Great Western Railway Castle Class steam locomotive number 5035 was named Coity Castle.[12]

See alsoEdit


  1. ^ "Coity Castle, Coity Higher". British Listed Buildings. Retrieved 18 July 2015.
  2. ^ Cadw. "Coity Castle (11254)". National Historic Assets of Wales. Retrieved 1 May 2019.
  3. ^ Cadw informational sign posted at Coity Castle
  4. ^ Denys was probably the son of John Denys of Waterton mentioned in Clark's Cartae no. MXLIII, 1376, who was granted a lease by Margam Abbey. Sir Gilbert Denys is mentioned as renting property at Waterton from Sir Roger Berkerolles in the latter's Inq.p.m.
  5. ^ Patent Rolls, 12 Oct 1412, at Westminster.
  6. ^ Roskell, J.S. History of Parliament: House of Commons 1386–1421 (vol.2) 1992, p772. Biog. of Sir Gilbert Denys.
  7. ^ See the will of Sir Gilbert Denys in which he names his da. Joan "wife of Thomas Gamage" as his executrix. Line 12: "Ordino et confirmo Johnam filiam meam uxorem Thom. Gamage..."National Archives, PROB 11/2B Image Ref:413/285.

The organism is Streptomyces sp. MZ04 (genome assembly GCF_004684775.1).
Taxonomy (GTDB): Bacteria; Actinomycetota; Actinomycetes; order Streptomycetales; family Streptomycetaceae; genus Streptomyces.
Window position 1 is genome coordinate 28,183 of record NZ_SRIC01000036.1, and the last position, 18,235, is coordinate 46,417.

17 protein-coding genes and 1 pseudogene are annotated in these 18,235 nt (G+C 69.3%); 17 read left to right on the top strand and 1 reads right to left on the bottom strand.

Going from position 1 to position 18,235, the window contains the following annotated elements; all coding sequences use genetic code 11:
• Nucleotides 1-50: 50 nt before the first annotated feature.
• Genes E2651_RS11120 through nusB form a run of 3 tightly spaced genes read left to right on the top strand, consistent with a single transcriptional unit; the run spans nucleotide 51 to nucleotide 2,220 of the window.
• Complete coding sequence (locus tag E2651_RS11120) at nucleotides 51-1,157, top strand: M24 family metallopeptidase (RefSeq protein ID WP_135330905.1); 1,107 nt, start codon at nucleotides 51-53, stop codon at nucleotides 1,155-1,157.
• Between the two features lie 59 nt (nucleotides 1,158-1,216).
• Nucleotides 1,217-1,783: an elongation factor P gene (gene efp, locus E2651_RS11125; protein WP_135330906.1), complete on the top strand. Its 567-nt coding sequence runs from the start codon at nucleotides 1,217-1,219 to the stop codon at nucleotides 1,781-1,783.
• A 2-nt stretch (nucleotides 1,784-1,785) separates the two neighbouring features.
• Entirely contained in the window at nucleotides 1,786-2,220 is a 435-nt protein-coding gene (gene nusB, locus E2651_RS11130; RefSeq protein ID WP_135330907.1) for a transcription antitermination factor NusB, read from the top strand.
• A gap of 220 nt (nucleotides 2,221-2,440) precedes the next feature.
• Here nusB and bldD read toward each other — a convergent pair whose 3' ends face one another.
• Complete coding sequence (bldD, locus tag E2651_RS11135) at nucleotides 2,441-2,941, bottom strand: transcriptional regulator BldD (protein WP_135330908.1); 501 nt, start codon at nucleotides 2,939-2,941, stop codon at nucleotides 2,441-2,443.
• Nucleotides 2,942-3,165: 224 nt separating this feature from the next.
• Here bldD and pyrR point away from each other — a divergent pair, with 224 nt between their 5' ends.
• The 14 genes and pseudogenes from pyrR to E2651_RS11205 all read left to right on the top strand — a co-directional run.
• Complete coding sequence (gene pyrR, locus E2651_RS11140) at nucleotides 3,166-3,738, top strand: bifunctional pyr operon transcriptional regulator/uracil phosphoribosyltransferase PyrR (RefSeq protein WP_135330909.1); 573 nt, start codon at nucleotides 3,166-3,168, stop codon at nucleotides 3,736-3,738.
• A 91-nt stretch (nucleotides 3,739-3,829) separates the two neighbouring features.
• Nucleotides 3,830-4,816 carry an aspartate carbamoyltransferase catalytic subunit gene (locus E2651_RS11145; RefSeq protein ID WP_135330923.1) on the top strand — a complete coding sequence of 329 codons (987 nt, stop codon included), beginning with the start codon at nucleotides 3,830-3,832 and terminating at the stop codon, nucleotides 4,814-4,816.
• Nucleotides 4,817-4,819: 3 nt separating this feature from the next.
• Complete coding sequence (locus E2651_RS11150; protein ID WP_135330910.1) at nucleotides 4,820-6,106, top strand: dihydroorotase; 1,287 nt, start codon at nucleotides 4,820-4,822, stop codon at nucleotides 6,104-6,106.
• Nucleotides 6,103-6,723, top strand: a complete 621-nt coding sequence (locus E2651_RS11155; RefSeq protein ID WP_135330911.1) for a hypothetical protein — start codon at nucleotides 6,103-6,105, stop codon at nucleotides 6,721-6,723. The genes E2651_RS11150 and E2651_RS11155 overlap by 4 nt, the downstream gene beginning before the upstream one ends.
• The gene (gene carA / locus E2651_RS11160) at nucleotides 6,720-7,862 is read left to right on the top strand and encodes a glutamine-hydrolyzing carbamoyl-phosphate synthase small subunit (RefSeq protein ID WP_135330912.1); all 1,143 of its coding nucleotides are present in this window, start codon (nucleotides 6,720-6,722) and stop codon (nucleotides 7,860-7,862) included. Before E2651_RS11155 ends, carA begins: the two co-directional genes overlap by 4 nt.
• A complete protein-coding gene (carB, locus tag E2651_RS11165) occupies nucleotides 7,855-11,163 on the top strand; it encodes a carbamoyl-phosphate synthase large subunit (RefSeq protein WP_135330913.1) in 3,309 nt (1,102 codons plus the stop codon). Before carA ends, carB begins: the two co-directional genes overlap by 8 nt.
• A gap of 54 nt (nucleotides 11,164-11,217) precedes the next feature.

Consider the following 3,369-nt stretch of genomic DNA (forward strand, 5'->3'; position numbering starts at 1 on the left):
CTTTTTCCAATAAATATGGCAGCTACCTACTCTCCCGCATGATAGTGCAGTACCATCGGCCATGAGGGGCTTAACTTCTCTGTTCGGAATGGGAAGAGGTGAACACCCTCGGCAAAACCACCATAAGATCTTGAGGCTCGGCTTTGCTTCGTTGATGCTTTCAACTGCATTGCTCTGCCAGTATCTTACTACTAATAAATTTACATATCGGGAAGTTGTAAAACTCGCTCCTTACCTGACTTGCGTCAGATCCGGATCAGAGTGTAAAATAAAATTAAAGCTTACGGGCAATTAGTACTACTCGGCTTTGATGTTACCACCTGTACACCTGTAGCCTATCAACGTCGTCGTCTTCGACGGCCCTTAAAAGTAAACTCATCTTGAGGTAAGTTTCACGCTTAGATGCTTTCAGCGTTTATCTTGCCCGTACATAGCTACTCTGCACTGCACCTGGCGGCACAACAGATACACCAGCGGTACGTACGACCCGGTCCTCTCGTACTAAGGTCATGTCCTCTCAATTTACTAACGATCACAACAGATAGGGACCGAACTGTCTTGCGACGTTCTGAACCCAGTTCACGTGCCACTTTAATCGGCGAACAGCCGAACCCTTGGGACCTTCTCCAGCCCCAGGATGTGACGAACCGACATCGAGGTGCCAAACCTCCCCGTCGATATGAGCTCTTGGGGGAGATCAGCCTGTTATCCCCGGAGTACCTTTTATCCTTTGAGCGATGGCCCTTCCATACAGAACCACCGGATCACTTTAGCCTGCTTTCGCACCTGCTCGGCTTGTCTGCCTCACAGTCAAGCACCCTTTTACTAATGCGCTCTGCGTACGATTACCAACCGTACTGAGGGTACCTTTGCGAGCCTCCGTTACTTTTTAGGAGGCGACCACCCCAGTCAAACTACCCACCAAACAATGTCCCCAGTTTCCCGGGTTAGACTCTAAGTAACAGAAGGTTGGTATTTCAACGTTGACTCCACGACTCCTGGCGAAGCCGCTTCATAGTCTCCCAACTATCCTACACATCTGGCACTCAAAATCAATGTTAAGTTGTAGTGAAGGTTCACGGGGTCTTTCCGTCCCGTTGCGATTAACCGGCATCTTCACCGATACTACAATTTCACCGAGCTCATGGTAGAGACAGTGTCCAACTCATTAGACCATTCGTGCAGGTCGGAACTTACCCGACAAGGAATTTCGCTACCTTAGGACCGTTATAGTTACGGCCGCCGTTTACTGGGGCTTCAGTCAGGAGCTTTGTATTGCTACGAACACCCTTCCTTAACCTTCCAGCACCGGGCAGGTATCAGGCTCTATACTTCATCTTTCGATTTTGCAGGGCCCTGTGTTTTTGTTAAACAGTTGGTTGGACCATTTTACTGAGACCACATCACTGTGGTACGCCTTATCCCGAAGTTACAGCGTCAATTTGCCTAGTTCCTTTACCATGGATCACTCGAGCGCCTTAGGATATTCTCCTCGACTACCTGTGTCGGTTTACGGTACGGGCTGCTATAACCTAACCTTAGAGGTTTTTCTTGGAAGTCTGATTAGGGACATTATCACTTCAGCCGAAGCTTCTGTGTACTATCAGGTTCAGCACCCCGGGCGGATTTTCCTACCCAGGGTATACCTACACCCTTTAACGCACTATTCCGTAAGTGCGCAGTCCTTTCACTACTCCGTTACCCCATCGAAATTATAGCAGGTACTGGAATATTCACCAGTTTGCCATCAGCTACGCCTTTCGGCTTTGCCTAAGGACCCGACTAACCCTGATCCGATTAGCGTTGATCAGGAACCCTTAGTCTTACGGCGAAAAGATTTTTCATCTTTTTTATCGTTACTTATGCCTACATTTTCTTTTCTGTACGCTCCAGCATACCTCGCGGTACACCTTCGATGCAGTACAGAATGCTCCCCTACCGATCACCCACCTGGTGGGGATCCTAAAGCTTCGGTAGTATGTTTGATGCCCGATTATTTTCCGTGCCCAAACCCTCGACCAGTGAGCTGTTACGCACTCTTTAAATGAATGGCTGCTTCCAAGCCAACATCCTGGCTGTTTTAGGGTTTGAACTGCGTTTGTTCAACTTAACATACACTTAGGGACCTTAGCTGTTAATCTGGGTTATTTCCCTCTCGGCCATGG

8. ^ Dictionary of Welsh Biography, National Library of Wales. Welsh Biography Online. (Gamage)
  9. ^ Cadw informational sign posted at Coity Castle
  10. ^ Griffiths, Royston; William John Morgan; Vaughan Richards (2007). A History of the Parish Church of St. Mary the Virgin. Parish Church of St. Mary the Virgin, Coity.
  11. ^ Griffiths, Royston; William John Morgan; Vaughan Richards (2007). A History of the Parish Church of St. Mary the Virgin. Parish Church of St. Mary the Virgin, Coity.
  12. ^ "'Castle' class details, 5000 – 5049". The Great Western Archive. Retrieved 1 May 2019.


External linksEdit